We’re in the midst of a significant B2B sales and marketing revolution. The pandemic forced companies to move from traditional sales to a more hybrid experience. Gone are the days of pitch decks in a conference room and “inside” sales—the future of B2B includes more channels, more convenience, and a more personalized experience for customers. Enterprise companies need to invest in this shift if they want to see success in the future.
Companies that refuse to evolve with the changing landscape will see a decrease in revenue as they compete against competitors adopting new strategies. In McKinsey’s latest B2B Pulse survey, “more than 90 percent of enterprises plan to sustain the changes made to their sales force structure over the past year.”
Here are seven ways to update and adapt your sales strategy to be more effective and capture future sales.
- Solve your customers’ problems anytime, anywhere.
Your customers want a complete solution. Companies need to enable touchpoints in multiple channels to ensure you’re serving customers when and where they want to buy. An omnichannel presence is critical. And a true omnichannel experience, which looks very different from five years ago, is now at least a 10-channel strategy. McKinsey data shows that “customers want—and expect—to engage seamlessly across ten or more. And the businesses that have been quick to meet that demand have profited: 72 percent of B2B companies that sell via seven or more channels grew their market share.”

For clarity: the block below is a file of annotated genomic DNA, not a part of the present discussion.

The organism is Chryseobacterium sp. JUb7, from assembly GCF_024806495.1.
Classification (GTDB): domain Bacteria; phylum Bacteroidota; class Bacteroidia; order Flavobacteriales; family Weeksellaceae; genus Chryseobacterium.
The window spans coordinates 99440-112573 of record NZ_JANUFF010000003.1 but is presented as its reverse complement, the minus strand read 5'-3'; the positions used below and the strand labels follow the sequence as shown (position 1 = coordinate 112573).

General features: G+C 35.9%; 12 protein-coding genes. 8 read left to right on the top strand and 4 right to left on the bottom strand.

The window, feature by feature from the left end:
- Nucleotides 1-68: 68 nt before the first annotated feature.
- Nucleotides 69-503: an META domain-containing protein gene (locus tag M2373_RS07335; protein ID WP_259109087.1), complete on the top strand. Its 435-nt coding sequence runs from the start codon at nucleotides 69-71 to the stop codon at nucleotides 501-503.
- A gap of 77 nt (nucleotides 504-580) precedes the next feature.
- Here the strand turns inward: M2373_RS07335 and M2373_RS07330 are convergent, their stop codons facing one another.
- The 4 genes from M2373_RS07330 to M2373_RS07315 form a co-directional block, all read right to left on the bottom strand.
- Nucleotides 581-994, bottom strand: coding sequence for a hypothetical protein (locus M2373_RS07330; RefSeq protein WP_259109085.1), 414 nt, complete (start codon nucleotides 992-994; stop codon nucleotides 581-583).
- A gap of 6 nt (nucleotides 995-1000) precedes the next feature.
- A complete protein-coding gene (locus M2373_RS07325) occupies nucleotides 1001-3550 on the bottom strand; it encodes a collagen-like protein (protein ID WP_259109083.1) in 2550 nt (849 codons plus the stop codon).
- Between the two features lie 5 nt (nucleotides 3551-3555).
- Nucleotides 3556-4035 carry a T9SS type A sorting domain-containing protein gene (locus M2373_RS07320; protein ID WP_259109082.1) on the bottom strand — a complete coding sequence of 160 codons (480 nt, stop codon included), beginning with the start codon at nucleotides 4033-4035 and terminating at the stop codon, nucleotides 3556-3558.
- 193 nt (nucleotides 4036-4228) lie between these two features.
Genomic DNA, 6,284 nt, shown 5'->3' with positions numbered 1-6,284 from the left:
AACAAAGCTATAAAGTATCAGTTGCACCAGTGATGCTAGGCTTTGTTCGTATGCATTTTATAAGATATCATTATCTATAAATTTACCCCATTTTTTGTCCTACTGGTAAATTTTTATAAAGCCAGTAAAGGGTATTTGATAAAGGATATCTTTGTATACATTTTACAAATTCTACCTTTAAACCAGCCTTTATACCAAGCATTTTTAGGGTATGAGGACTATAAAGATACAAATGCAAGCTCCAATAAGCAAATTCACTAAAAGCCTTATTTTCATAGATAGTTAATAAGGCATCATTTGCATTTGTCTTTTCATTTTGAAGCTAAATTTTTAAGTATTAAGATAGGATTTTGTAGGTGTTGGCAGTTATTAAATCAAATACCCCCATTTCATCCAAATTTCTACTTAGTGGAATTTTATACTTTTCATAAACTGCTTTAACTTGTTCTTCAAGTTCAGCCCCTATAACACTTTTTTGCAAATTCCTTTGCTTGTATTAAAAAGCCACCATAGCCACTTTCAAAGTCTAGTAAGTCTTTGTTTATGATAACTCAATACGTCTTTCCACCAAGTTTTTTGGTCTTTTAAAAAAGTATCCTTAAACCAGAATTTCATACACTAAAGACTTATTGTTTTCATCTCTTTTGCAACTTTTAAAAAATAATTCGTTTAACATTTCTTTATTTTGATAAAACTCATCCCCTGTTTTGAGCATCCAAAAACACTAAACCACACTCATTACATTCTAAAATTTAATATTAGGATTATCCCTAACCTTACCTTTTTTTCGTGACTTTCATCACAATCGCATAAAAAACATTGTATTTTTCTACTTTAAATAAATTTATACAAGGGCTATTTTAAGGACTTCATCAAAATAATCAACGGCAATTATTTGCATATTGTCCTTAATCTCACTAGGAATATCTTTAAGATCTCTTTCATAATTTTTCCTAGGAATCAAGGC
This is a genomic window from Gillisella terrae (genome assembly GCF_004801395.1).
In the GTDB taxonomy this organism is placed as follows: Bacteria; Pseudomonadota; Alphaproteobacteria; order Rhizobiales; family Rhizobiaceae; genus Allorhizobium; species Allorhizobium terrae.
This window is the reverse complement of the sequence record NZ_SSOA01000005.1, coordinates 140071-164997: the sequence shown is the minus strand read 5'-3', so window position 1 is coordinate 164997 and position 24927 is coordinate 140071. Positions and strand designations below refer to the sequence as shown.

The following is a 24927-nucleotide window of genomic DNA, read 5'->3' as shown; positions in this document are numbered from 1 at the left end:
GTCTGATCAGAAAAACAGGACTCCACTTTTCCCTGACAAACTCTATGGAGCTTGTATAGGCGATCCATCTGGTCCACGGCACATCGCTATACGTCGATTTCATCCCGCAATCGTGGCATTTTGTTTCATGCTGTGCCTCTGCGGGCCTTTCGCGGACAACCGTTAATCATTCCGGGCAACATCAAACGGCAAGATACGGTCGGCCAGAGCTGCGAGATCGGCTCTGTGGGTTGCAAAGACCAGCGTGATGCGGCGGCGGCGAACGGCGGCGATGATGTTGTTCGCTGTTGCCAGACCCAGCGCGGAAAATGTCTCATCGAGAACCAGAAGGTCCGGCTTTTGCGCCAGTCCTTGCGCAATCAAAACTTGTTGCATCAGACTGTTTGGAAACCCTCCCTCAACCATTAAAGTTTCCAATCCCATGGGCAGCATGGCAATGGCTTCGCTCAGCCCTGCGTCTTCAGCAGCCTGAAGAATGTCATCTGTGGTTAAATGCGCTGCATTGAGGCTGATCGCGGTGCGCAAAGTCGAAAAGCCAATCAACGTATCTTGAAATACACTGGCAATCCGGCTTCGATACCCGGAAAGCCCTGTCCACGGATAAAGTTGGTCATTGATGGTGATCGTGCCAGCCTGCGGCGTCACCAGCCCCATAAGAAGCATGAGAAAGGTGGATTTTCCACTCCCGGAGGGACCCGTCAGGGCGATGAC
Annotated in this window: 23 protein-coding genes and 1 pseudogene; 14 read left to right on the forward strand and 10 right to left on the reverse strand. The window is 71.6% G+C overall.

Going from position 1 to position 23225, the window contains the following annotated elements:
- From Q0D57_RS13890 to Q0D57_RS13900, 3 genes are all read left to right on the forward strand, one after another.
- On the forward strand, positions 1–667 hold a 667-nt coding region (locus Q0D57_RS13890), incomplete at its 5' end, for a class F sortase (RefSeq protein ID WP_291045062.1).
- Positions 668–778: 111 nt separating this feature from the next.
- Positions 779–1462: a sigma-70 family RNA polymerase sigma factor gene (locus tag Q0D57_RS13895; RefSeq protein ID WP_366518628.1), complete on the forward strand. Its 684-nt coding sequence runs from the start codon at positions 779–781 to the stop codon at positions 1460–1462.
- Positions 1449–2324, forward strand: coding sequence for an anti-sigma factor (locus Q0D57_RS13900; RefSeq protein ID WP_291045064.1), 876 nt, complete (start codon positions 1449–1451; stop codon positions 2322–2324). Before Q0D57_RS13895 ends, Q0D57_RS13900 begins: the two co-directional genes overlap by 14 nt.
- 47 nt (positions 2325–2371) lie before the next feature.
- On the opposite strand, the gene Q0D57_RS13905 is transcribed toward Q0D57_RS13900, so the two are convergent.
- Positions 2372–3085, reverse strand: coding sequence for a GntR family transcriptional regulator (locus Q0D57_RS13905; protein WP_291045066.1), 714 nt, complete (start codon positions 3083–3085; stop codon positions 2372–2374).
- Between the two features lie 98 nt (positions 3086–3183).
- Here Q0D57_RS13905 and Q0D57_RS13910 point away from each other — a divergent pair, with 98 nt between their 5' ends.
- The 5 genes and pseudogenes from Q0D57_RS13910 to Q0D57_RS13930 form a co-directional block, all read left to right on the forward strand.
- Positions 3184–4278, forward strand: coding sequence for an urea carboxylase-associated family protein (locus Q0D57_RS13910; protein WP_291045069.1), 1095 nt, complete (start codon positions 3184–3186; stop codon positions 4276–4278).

More and more B2B customers are happy learning and buying through online and digital channels, making the traditional, in-person sales pitch less necessary.
- Work higher in the funnel.
At any given time, about 95% of B2B buyers aren’t in the market for your product. This simple yet monumental fact changes the B2B advertising and marketing game quite a bit. It means you need to spend advertising dollars on people who aren’t going to buy right now, but need to be familiar with your brand or product when they are in the market.
The most effective way to do this is focusing messaging and advertising dollars on creating brand-positive memories for your customers so when the time comes to purchase, your company is top of mind. As LinkedIn’s B2B Business Institute accurately captures, “Advertising impressions, accumulated over time, affect our memories. So, your advertising has to be designed to create distinct impressions about your brand in people’s minds — to be activated later.”
- Constantly invest in your brand awareness.
Invest at least 50% of your advertising dollars in awareness. With research showing that only 16% of B2B marketers rank building brand awareness as a major marketing objective, it appears most companies, particularly large ones, are taking their awareness for granted.
Small companies see the immediate value in spending money to increase brand visibility, but bigger, more established brands sometimes skip it. What keeps the brands with the most awareness top of mind is their ongoing and deliberate dedication to weaving their brand into their customer’s thoughts and lifestyles. Never skip or skimp on your brand awareness budget.
- Base every conversation on value.
Regularly remind your customers—both current and future—about the value you bring to the relationship. Provide end-to-end insights about your business and industry. Suggesting ways to help your customers navigate regulatory change or demonstrating how potential customers measure up in their industry are just a couple of ways you can help increase your value to customers.